Threat Signal Report

#PrintNightmare Zero Day Remote Code Execution Vulnerability

Description

Update as of July 16, 2021 - FortiGuard Labs is aware of CVE-2021-34481, a newly assigned elevation of privilege vulnerability issued by Microsoft affecting Windows Print Spooler. According to the finder of this latest vulnerability - Jacob Baines, this vulnerability is not related to the zero day vulnerability #PrintNightMare (CVE-2021-34527).

Reference:

Windows Print Spooler Elevation of Privilege Vulnerability

Tweet Jacob Baines


Update as of July 2, 2021 - Microsoft has published an advisory on the Windows Print Spooler remote code execution vulnerability:


https://msrc.microsoft.com/update-guide/vulnerability/CVE-2021-34527


Microsoft has assigned CVE-2021-34527 to this issue and have confirmed exploitation in the wild. The advisory contains information for determining if the Print Spooler service is running, and provides mitigation steps as a workaround.


FortiGuard Labs will continue to monitor the situation and provide updates as the situation warrants.


FortiGuard Labs is aware of unconfirmed in the wild reports of a newly discovered zero-day affecting Microsoft Windows Print Spooler. At first, it was thought to be attributed to CVE-2021-1675 (Windows Print Spooler Remote Code Execution Vulnerability), which was first disclosed in the June 2021 Microsoft Patch Tuesday release. However, it appears that the latest findings may be a variant of this vulnerability and/or possibly a new one altogether. Microsoft has not provided any official statements at this time to confirm this.


Last week, researchers at Chinese security firm QiAnXin technology published a video of a working proof of concept exploiting CVE-2021-1675 and highlighting how the vulnerability could be exploited locally and remotely. After their proof of concept was disclosed, QiAnXin noticed that on June 21st Microsoft had changed the title of the vulnerability to reflect the remote code execution aspect. They also changed the vulnerability status from its original designation (high severity, privilege escalation) to critical severity, remote code execution. However, the current write-up for CVE-2021-1675 still states that this is a local vulnerability, adding to further confusion.


In addition, threat researchers at Sangfor Security who were working in parallel on their own findings disclosed a working proof of concept on Github this past Tuesday (June 29th). This detailed working proof of concept has since been taken down, however multiple cached copies still exist. Both QiAnXin and Sangfor have not been credited for their disclosures, as well as for CVE-2021-1675. This may be due to the fact that both of these issues were not disclosed to Microsoft via the responsible disclosure process or not even related to CVE-2021-1675.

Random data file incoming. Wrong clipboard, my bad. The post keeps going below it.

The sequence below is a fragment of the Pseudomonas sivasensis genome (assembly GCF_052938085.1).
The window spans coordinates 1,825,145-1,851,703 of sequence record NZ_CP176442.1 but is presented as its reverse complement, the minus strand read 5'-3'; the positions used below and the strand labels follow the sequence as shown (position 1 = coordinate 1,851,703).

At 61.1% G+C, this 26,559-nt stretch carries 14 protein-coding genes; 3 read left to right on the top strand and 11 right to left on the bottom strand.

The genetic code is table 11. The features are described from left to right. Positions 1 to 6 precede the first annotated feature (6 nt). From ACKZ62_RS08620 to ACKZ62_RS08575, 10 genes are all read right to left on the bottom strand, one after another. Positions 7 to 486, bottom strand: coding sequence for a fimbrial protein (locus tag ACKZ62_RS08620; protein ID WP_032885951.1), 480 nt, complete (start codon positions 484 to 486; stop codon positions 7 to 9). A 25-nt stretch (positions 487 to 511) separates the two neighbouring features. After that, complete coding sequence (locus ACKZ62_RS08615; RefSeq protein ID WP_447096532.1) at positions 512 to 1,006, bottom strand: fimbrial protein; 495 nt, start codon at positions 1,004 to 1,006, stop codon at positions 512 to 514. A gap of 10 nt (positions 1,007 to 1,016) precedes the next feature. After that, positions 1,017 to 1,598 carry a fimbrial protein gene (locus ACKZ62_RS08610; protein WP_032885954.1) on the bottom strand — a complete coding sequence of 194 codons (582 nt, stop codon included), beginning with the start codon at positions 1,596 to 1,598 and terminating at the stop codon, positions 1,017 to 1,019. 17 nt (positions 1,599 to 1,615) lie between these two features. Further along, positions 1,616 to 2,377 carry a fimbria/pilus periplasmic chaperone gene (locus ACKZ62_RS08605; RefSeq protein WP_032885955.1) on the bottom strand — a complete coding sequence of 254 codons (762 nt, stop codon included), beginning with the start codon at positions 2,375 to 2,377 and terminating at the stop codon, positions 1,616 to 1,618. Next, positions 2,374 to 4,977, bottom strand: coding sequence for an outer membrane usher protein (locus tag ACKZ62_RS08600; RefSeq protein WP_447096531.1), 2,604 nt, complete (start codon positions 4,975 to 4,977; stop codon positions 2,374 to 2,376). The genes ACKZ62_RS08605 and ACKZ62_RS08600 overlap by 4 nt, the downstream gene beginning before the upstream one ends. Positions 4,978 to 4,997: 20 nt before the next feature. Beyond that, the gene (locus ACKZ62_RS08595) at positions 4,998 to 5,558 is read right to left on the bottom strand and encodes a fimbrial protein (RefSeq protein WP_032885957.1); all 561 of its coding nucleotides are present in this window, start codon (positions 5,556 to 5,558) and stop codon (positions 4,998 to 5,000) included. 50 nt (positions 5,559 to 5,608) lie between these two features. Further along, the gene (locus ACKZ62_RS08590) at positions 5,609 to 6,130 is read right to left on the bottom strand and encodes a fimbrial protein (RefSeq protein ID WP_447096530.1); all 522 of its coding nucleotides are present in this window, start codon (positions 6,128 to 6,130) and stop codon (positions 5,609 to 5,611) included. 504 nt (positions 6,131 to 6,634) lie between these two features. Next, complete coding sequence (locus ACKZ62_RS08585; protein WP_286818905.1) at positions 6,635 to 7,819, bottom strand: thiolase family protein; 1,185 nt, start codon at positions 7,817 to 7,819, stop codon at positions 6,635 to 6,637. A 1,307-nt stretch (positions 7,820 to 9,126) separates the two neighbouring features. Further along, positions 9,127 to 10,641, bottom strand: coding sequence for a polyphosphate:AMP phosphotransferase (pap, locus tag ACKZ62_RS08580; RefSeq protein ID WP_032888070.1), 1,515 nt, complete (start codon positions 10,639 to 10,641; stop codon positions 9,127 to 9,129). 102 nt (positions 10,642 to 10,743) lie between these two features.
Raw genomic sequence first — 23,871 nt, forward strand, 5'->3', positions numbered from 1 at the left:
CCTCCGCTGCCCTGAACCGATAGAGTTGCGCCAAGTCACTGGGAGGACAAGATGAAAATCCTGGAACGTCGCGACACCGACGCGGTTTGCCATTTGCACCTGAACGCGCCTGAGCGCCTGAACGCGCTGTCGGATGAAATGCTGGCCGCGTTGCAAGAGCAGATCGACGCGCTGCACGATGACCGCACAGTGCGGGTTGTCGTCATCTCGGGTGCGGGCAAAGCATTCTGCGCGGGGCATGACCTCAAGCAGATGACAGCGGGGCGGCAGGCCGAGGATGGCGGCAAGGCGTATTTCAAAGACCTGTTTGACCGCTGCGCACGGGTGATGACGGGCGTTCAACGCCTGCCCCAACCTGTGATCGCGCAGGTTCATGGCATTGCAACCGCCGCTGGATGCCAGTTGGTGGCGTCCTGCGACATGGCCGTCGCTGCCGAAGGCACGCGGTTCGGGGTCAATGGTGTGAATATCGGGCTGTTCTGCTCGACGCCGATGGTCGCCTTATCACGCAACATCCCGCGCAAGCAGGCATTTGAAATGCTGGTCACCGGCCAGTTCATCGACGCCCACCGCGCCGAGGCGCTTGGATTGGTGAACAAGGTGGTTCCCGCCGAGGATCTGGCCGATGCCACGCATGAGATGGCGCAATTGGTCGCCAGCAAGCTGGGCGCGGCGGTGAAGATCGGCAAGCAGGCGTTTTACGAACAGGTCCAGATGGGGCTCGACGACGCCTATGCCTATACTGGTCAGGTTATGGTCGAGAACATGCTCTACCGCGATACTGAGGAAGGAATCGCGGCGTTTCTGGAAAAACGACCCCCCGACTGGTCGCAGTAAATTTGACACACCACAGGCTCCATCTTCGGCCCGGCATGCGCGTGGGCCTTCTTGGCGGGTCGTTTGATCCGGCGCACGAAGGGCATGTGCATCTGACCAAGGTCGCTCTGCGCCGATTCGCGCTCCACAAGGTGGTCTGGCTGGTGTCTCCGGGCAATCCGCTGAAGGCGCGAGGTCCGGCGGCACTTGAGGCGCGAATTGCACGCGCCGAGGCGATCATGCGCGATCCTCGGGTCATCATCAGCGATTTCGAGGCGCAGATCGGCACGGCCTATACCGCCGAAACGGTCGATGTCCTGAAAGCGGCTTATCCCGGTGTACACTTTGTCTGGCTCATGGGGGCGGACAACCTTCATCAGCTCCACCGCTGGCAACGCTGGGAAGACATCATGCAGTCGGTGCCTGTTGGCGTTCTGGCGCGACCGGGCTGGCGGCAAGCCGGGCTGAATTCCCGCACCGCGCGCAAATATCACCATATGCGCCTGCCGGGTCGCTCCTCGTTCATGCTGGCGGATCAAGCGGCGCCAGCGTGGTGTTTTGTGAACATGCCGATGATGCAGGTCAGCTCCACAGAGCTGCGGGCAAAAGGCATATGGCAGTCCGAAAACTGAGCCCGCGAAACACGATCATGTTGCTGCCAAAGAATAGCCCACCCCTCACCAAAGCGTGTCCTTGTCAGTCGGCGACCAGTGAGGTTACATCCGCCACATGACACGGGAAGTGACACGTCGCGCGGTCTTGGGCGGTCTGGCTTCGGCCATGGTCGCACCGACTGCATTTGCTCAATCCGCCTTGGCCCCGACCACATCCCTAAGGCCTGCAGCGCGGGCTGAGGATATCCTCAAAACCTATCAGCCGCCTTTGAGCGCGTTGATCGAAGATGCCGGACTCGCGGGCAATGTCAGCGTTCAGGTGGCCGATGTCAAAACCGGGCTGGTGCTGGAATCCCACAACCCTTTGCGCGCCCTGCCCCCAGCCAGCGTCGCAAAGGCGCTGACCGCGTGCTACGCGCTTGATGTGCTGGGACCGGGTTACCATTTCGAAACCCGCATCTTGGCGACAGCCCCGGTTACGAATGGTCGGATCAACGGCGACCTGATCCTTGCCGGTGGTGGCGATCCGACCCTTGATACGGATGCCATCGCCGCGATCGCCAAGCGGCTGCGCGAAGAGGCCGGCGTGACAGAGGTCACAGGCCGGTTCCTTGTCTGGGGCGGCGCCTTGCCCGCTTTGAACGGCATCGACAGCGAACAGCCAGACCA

The vulnerability in its current form allows for a low level authenticated user or threat actor with these credentials to easily take over a targeted server at the SYSTEM level for various attacks, including but not limited to the full control of the system, deployment of malware, etc.


Again, it is important to note that these discoveries may not be related to CVE-2021-1675 as there have been multiple back and forth conversations via OSINT (Open Source Intelligence) channels stating that this might be a new CVE altogether.


As this is a breaking event, FortiGuard Labs is in the process of analyzing all known proof of concept code related to this vulnerability to assess coverage feasibility. We will update this Threat Signal with relevant information once available.


So is this Related to CVE-2021-1675 or Not?

At this time, it appears not to be related to CVE-2021-1675. Microsoft has not made an official announcement verifying that this is related or a new vulnerability altogether.